Luther tells his father that he is now free from his monkish vows, and sends him his book on the Vow. November 21, 1521. To his dear father, Hans Luther, from Martin Luther, his son.

My reason for dedicating this book to you was not to honor your name before the world, thus disobeying St. Paul’s admonition, not to seek honor after the flesh, but to explain its contents.

It is almost sixteen years since I took the monk’s vows without your knowledge or consent. You feared the weakness of my flesh, for I was a young fellow (Blut ) of 22 (I use Augustine’s word) and full of fire, and you know the monkish life is fatal to many, and you were anxious to arrange a rich marriage for me. And for long this fear and anxiety made you deaf to those who begged you to be reconciled to me, and to give God your dearest and best. But at last you gave way, although you did not lay aside your care; for, I well remember telling you I was called through a terrible apparition from heaven, so

that, when face to face with death, I made the vow, and you exclaimed, “God grant it was not an apparition of the Evil One that startled you.” The words sank into my heart as if God had uttered them, but I hardened my heart against it, till you exclaimed, “Hast thou never heard that one should obey his parents?” In spite of this most powerful word I ever heard out of a human mouth, I persevered in my own righteousness, and despised you as being only a man. But were you then unaware that God’s command must be obeyed first of all? Had you been able, would you not then have exercised your paternal prerogative, and dragged me from beneath the cowl? Had I known, I would have suffered a thousand deaths rather than have acted as I did. For my vow was not worth such deception …. But God, whose mercy is boundless, has brought about great good through my errors and sins. Wouldst thou not rather have lost a hundred sons than not have beheld such marvelous blessing? Satan must always have foreseen this, for he has poured out the whole vials of

his fury upon me …. But God willed that I might learn the wisdom of the high schools and the sanctity of the cloisters for myself…. Dear father, do you ask me to renounce monkish orders? But — God has been before you, and has brought me out Himself . . . and has placed me, as thou seest, not in the miserable, blasphemous service of monachism, but in the true divine worship, for no one can doubt that I serve God’s Word. Parental authority must yield before this divine service; for, “whoever loves father or mother more than me is not worthy of me,” says Christ. Not that parental authority ceases with this; but where Christ’s authority clashes with that of parent’s, the latter must give way.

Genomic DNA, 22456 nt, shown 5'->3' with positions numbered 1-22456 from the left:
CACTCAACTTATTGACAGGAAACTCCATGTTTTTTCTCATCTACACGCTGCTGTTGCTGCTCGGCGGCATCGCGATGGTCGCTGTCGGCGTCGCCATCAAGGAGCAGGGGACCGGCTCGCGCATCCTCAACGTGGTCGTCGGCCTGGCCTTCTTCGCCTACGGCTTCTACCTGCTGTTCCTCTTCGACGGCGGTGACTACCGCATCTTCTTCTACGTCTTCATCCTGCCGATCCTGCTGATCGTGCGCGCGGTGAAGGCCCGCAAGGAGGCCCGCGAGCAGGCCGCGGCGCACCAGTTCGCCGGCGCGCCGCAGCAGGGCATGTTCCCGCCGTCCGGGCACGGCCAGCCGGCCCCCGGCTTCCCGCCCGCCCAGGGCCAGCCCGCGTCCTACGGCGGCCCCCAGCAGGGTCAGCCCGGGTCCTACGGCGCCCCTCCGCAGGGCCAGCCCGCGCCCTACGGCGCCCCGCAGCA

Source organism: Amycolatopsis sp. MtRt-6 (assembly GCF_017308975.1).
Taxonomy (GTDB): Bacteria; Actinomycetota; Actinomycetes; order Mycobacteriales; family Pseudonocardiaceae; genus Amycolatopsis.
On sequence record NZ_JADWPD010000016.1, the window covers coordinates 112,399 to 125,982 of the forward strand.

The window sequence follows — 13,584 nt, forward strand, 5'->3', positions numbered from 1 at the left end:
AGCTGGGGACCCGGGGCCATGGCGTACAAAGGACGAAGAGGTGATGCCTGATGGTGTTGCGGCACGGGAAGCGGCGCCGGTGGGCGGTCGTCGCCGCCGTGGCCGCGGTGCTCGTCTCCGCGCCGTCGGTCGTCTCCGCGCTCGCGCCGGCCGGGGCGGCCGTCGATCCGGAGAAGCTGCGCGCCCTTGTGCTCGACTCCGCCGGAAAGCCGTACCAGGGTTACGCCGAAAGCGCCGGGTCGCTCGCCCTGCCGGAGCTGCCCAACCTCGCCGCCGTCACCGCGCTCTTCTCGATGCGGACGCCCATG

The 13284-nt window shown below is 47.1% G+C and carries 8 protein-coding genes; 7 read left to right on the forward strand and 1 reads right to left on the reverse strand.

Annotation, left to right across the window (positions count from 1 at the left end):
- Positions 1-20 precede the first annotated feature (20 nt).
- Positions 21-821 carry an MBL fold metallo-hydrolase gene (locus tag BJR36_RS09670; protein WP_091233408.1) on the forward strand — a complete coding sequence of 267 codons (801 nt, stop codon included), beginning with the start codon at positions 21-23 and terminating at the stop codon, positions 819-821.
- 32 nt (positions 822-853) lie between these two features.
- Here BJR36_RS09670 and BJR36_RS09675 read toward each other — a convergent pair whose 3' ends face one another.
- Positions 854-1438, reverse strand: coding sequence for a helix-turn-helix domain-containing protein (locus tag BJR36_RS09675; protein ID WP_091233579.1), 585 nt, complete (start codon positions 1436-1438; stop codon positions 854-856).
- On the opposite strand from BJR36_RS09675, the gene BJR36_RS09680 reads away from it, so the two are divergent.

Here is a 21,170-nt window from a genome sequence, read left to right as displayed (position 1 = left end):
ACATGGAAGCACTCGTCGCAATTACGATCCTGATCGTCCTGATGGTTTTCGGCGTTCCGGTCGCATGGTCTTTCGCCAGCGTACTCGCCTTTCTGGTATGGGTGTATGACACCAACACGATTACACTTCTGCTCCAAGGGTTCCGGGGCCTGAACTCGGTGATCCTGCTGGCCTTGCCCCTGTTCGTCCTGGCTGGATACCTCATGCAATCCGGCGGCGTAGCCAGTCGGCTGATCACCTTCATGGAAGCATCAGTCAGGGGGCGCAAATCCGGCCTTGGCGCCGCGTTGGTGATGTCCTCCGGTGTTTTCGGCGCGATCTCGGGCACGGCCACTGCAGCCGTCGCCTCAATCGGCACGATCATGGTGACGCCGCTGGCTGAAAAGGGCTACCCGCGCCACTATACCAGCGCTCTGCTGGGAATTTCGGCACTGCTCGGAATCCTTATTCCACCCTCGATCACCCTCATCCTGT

I send you this book, from which you will see how miraculously Christ has redeemed me from my monkish vows, and endowed me with such freedom, that although I am the servant of all men, I am subject to Him alone. For He is my sole Bishop, Abbot, Prior, Lord, Father, Master! I know no other. I trust He has deprived you of your son, so that, through me, He may help the sons of many others, and prevent you rejoicing alone. I know you will do no more in this matter. Although the Pope should assassinate me, and cast me into hell, he cannot raise me up again to slay me once more. For should he condemn me, and burn me, my heart and will shall still stand out against his absolution. I hope

the great day is approaching when the kingdom of wickedness will be cast down and destroyed. Would to God we were considered worthy to be burned by the Pope, that our blood might cry out for vengeance, and thereby hasten his end. But, if not worthy to testify with our blood, let us cry to Him alone, and plead for mercy, so that through our life and voice we may bear witness that Jesus alone is our Lord and God — blessed to all eternity. Amen. In Whom may you be blessed, dear father — and the mother — thy Margaret, along with our whole connection — all of whom I greet in Christ Jesus. From the wilderness. MARTIN LUTHER .